Saturday, 17 January 2009

Bruges-la-morte 2 Die tote Stadt


Hugues keeps locks of his first wife’s hair in a crystal box. It never changes, but Jane is getting older. She gets wrinkles, starts having new friends, goes shopping, doesn’t stay passive. So Hugues resolves to leave her. “You’re kidding” she mocks. She knows he can’t face “un second veuvage”. That night he goes home, filled with free floating anxiety. Death seems to have returned, “emmaillotée en linceul dans le brouillard.” The swans, so normally calm, are screaming. It’s a bad omen.

Soon it’s the Feast of the Holy Blood, when there’s a procession in the streets, Barbe, Hugues' pious old servant decorates the sombre mansion with masses of flowers, so it’s perfumed like a sacristry. Into the house pour sounds of bells from all round town. She’s exalted, as if in the presence of angels. Then Hugues rings, and says a lady is coming for dinner. Barbe is in shock, for she knows about her master’s secret “concubinage”. Then she leaves. Moments later Jane arrives. She wants to open the shutters but Hugues is afraid it will attract attention. Meanwhile, the procession draws close. People are singing, Hugues visualizes the ancient knights of Flanders, smells the incense, sees the massed crowd in the street, falling to their knees as the Reliquary approaches. Jane and Hugues sit together on the sofa. Then

La musique des serpents et des ophicléides monta plus grave,
charria la guirlande frêle,
intermittente, du chant des soprani.
Jane looks round the strange mansion with its portraits of Hugues' dead wife. Then she spots the crystal box with the dead woman’s hair, opens it and laughs. To Hugues, it’s a “profanation”. He’s never dared touch it, all these years. He goes berserk and strangles Jane with her own hair, wrapped around her neck. Jane’s cadaver turns pale, like his dead wife, long ago. Outside, the procession has passed, the streets are empty, silence descends once more.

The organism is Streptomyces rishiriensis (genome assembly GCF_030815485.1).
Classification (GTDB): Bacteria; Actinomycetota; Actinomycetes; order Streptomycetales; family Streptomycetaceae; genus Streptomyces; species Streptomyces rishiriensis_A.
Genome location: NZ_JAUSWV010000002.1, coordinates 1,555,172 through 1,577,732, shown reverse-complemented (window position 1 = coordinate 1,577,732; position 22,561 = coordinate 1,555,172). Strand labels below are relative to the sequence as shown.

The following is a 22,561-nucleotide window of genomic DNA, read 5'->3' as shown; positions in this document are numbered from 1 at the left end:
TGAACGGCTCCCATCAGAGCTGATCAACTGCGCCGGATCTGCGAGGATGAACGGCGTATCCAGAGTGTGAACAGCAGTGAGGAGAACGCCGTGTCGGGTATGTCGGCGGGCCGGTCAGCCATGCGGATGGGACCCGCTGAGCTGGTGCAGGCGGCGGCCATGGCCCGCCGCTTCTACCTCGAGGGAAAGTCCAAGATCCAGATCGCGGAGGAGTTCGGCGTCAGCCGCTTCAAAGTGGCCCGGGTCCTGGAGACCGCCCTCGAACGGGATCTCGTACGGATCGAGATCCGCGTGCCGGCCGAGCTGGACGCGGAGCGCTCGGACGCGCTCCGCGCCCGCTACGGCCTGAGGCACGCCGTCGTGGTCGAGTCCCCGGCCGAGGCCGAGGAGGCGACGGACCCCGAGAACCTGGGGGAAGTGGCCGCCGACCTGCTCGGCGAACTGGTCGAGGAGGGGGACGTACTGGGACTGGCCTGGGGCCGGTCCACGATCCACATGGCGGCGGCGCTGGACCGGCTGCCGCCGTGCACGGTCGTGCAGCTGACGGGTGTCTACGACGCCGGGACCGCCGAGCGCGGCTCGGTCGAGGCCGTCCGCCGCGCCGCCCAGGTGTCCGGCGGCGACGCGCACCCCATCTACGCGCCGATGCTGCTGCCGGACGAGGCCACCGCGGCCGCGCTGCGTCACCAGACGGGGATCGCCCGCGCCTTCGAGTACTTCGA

Et Hugues continûment répétait: «Morte... morte... Bruges-la-Morte...» d'un air machinal, d'une voix détendue, essayant de s'accorder: «Morte... morte... Bruges-la-Morte...» avec la cadence des dernières cloches, lasses, lentes, petites vieilles exténuées qui avaient l'air--est-ce sur la ville, est-ce sur une tombe?--d'effeuiller languissamment des fleurs de fer!

This novel was the inspiration behind Korngold’s Die Tote Stadt, who used the pseudonym Paul Schott to write the libretto. I do wonder how Freudian it must have been to young Erich, utterly dominated by his father's personality. The tales differ, of course. But the original is worth reading because it’s so atmospheric and beautifully written. Long out of copyright, it can be read in full at

http://www.gutenberg.org/files/14911/14911-8.txt

Interestingly, one of the features of the original novel is that it was illustrated by actual photographs, so the reality of the setting blends into the unreality of the narrative. Maybe there is a house on the quai du Rosaire. Maybe it’s still stuffed with 19th century furniture and dusty mirrors ? Maybe Hugues and Jane remain suspended in time and space in a different dimension ? After posting this I received a message from someone who knows Bruges well. There really is a Quai du rosaire and there really are ancient houses there. Uncanny! see
http://www.pbase.com/francist/image/2840795

3 comments:

Success said...

Very nice blog. Cool.
Great pictures. Wow...

Please visit:
http://holidayinparadise.blogspot.com

Keep blogging.
Good luck.

ChrisSavesYouMoney said...

I have a blog directory and think your blog would be an excellent addition to the list. If you would like your blog listed for free please visit us here

rogergthomas said...

Yes, quai du Rosaire is there alright. Bruges-la-Morte lives. You might find it easier to find if you visit if you look for the Flemish name – Rosenhoedkaai. Other streets that Rodenbach mentions that are very much alive include quai du Miroir -- look for Spiegelrei – and quai Vert – look for Groene Rei.

In Rodenbach's day in the 1890s French was the top-dog language in Belgium and the elite (even the Flemish) used it in business and literature. Since then there has been a Flemish cultural and hence regional revival so street names in such places as Brugge (Bruges) are in Flemish.